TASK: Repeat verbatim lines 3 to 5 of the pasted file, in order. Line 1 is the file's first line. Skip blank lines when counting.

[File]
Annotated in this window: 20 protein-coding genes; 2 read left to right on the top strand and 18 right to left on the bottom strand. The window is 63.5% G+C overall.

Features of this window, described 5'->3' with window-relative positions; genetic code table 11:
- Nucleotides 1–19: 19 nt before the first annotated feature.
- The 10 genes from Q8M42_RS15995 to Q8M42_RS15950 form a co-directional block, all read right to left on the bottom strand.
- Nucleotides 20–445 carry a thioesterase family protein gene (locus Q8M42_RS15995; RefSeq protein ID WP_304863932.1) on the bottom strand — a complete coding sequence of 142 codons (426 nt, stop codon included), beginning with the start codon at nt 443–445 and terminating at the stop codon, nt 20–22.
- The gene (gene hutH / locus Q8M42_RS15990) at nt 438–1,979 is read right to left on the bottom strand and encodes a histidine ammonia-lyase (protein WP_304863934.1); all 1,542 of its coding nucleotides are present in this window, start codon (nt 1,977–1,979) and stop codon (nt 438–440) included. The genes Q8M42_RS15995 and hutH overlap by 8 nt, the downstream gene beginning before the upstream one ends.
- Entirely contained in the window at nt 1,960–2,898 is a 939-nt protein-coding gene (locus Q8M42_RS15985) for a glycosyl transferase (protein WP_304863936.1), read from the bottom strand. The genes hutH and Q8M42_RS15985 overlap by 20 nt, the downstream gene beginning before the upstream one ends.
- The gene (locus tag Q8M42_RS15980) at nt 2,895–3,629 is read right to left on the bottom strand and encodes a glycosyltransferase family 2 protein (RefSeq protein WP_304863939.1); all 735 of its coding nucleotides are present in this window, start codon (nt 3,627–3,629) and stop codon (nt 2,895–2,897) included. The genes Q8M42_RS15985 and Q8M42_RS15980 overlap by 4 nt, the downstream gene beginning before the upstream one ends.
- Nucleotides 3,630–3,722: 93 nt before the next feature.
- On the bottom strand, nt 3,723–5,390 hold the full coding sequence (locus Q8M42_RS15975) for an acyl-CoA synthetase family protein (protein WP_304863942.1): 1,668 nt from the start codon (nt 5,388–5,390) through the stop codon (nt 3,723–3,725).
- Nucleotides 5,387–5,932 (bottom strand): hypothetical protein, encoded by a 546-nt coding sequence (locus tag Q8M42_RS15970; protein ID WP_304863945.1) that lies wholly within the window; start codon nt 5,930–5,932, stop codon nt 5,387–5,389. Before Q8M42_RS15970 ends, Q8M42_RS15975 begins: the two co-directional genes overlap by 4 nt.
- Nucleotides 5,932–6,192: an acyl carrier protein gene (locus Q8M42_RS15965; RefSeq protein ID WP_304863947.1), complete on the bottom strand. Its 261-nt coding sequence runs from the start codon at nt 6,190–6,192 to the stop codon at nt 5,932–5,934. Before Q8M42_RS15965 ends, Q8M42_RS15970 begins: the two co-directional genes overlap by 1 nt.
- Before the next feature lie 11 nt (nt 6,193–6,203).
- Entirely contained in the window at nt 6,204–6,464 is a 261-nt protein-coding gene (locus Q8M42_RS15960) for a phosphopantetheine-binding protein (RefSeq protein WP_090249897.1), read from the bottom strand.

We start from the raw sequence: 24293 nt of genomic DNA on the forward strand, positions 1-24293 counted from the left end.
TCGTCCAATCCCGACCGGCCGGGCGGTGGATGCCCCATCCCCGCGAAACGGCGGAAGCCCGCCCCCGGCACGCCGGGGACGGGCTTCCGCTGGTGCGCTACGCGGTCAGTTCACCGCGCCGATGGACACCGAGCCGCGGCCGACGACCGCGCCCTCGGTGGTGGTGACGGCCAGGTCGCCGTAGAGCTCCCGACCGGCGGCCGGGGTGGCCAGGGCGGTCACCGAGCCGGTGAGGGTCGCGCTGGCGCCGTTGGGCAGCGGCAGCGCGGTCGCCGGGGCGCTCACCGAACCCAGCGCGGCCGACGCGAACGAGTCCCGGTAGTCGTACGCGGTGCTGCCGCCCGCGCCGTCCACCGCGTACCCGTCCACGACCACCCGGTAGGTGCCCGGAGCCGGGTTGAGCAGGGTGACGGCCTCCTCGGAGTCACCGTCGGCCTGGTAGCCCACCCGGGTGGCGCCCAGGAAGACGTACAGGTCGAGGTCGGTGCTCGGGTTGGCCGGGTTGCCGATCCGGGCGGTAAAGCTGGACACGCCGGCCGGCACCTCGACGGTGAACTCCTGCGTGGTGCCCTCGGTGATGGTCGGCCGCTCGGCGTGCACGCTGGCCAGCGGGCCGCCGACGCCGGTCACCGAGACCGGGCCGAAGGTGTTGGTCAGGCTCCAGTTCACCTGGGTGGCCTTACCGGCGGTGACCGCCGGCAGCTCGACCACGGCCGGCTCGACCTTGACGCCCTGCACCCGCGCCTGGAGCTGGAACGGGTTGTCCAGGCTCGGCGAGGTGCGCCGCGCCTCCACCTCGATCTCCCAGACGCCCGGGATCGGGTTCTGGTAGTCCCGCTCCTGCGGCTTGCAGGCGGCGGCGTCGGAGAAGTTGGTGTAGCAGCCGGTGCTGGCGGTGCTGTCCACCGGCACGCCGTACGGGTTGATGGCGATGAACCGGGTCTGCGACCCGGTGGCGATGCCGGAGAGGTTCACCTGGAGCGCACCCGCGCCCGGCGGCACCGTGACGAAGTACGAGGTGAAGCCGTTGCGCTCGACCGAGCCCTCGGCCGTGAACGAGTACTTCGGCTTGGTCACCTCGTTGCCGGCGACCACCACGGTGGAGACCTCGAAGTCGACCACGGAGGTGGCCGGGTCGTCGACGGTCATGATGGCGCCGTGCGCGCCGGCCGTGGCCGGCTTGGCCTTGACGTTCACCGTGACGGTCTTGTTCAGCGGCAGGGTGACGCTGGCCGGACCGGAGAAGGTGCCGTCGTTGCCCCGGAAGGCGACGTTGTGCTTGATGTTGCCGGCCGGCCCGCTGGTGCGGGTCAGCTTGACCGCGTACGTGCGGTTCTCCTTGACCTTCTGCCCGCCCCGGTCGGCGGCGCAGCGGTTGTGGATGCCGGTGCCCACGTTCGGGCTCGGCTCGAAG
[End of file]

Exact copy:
- Nucleotides 1–19: 19 nt before the first annotated feature.
- The 10 genes from Q8M42_RS15995 to Q8M42_RS15950 form a co-directional block, all read right to left on the bottom strand.
- Nucleotides 20–445 carry a thioesterase family protein gene (locus Q8M42_RS15995; RefSeq protein ID WP_304863932.1) on the bottom strand — a complete coding sequence of 142 codons (426 nt, stop codon included), beginning with the start codon at nt 443–445 and terminating at the stop codon, nt 20–22.